This year, for three days in late November, the drone industry will converge on one of the smartest and most beautiful cities in the world – Amsterdam.  Amsterdam Drone Week is “an event by and for the drone industry” say the organizers: and there is certainly something for every aspect of the community.  From drone security to FPV racing, this is an event that will bring customers, technology providers, and pilots together to do business  – and discuss the future of the industry.

Amsterdam is more than just a beauty spot.  “The city of Amsterdam has long been known for its canals, cafés, and bicycling culture,” says an article by Leslie Brokaw in MIT’s Sloan Management Review.  “In recent years, though, it’s also become known as a model for what it takes to become a “smart city,” utilizing information technology to improve city services.”

“In April 2016, Amsterdam won Europe’s Capital of Innovation award by the European Commission. This €950,000 prize will help the city scale up innovation efforts to improve the way people live and businesses work,” says the article.

Now, the city is including drones in their vision.  Amsterdam’s major convention center, RAI, launched an initiative last spring which CEO Paul Riemens called “Amsterdam, City of Drones,”  beginning with hosting the Commercial UAV Expo Europe in April.  Amsterdam wants to do more than host drone conventions, however.  The city, Riemens said last spring, “is a logical choice as a hub for the drone industry.”

A veteran of the aviation sector, Riemens and Amsterdam Drone Week have support at high levels in the European government.  In addition to the usual events like networking and education – and entertainment – this conference may have global significance.  EASA (European Aviation Safety Association) will be holding its high level conference during the event.  Substantive discussions about Smart Mobility, the EASA Basic Regulations, U-Space (Unmanned Traffic Management) are scheduled.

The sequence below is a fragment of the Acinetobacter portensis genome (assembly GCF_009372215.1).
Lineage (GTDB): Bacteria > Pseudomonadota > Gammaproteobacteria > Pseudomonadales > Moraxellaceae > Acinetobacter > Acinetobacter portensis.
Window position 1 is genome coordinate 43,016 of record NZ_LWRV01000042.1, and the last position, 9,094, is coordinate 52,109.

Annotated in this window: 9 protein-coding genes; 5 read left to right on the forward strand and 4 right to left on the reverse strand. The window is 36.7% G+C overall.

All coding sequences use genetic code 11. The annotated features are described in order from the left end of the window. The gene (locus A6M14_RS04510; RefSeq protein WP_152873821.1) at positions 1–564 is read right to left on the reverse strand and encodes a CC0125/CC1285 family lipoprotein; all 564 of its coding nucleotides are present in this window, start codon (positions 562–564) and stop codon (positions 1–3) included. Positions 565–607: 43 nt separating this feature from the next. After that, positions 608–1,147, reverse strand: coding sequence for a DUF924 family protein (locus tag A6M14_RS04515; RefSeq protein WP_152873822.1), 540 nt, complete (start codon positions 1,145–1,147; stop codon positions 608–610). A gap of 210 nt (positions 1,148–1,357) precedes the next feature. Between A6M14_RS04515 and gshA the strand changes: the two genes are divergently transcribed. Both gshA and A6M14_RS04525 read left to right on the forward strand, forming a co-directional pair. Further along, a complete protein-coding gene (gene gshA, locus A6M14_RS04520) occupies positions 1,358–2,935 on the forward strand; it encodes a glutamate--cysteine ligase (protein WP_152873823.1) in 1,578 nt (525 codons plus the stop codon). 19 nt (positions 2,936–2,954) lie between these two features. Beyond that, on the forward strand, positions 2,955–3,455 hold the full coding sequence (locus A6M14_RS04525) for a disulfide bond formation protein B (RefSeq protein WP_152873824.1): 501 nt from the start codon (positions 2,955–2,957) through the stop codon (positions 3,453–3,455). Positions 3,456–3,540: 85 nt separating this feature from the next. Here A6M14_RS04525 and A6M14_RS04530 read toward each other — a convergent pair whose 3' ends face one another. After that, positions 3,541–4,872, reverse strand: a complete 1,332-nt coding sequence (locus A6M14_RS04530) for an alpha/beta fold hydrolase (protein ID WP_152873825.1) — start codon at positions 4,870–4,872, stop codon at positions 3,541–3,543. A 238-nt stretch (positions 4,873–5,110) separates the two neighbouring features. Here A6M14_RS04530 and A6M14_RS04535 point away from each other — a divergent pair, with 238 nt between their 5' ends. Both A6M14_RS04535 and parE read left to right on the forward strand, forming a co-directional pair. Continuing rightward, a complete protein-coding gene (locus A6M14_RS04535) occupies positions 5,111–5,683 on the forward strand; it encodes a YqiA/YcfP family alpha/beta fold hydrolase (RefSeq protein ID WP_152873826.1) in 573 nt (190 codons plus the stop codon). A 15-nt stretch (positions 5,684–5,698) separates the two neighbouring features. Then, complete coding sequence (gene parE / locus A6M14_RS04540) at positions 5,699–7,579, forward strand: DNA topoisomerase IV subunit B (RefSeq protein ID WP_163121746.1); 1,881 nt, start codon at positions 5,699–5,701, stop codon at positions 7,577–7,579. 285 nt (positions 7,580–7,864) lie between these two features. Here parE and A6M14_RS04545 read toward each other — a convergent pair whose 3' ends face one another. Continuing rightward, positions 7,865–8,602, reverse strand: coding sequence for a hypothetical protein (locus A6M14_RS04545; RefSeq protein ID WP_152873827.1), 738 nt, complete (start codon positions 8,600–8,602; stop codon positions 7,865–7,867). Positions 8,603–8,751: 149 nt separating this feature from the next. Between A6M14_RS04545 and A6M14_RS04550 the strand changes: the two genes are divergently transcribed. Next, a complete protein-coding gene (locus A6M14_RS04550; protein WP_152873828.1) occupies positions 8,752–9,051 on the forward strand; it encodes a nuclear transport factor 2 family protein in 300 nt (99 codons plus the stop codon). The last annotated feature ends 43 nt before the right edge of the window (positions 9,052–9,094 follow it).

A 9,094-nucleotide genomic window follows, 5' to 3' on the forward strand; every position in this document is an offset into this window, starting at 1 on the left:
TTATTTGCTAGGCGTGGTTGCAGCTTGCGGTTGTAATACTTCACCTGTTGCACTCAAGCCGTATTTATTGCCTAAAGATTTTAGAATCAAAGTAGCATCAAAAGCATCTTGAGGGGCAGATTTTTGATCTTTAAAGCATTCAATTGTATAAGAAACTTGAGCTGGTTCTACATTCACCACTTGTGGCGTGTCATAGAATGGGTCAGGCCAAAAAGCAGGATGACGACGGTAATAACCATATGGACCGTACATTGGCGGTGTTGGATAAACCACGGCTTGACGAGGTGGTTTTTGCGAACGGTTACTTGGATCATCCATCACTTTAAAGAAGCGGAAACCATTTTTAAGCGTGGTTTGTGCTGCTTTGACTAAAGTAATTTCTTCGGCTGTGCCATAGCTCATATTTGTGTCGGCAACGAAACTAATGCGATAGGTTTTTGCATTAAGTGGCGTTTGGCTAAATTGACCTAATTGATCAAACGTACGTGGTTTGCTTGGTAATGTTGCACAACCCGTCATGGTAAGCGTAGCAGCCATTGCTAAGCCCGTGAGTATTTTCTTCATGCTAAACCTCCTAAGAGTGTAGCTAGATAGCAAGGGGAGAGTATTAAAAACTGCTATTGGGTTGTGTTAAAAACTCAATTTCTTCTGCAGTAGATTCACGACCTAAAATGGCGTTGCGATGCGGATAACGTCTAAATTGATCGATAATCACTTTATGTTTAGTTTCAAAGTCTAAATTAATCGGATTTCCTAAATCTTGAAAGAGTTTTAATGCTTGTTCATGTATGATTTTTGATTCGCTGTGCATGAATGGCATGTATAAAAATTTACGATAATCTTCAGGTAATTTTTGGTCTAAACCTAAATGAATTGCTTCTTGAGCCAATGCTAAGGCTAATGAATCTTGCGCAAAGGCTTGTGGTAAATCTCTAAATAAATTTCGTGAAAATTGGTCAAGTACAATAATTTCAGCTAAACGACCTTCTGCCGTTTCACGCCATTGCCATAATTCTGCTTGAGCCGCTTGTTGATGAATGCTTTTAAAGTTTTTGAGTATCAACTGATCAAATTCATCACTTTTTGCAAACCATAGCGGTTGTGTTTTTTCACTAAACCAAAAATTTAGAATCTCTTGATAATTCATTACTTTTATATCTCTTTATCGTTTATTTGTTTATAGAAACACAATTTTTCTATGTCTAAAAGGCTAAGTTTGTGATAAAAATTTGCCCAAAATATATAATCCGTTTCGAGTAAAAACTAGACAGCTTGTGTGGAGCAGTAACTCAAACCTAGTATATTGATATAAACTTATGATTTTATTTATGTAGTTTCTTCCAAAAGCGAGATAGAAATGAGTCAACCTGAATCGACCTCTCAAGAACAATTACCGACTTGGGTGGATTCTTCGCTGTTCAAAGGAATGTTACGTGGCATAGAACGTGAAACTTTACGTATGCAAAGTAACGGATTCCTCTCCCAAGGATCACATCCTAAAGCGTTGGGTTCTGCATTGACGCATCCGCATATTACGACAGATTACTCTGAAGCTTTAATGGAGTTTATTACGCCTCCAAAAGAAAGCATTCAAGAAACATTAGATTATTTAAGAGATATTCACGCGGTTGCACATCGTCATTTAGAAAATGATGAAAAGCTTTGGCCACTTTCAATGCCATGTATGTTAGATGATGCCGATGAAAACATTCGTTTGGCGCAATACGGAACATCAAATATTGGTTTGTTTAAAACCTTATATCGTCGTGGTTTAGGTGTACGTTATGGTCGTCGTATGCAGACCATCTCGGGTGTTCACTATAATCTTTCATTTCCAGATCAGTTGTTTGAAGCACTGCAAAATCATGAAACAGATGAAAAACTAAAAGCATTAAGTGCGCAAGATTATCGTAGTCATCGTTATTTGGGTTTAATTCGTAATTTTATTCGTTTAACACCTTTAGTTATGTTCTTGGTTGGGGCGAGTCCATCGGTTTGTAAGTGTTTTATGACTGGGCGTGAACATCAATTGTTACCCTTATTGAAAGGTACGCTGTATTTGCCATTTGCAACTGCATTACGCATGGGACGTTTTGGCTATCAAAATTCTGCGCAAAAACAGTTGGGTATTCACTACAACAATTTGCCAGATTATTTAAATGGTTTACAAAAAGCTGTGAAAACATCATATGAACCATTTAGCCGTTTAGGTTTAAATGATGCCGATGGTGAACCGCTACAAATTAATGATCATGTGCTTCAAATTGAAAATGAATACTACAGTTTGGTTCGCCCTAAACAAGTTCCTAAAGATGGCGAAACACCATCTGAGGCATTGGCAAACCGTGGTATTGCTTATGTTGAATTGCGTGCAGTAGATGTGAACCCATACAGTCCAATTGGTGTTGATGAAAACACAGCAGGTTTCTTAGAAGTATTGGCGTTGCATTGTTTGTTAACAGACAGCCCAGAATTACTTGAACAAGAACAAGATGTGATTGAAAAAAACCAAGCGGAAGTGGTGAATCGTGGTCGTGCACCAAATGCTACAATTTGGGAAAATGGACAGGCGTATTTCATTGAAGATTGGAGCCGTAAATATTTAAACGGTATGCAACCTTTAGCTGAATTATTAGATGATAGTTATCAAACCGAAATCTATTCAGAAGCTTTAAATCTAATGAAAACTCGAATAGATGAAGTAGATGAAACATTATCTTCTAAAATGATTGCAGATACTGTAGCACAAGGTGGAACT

New technologies, new business models, and what a future “city of drones” might look like are also on the program.  For businesses new and old, the networking opportunities are plentiful. “Until now, most drone events were local and aimed at consumers,” said Riemens. “With this initiative, we would like to create a platform on a global scale, helping the sector develop as a whole.”  It’s a smart conference for a smart city – one which will bring leaders in the industry together to collaborate on making drones a part of it.

Miriam McNabb is the Editor-in-Chief of DRONELIFE and CEO of JobForDrones, a professional drone services marketplace, and a fascinated observer of the emerging drone industry and the regulatory environment for drones. Miriam has a degree from the University of Chicago and over 20 years of experience in high tech sales and marketing for new technologies.
Email Miriam

This is a demonstration shop for test - no order will be honored. Dismiss

%d bloggers like this: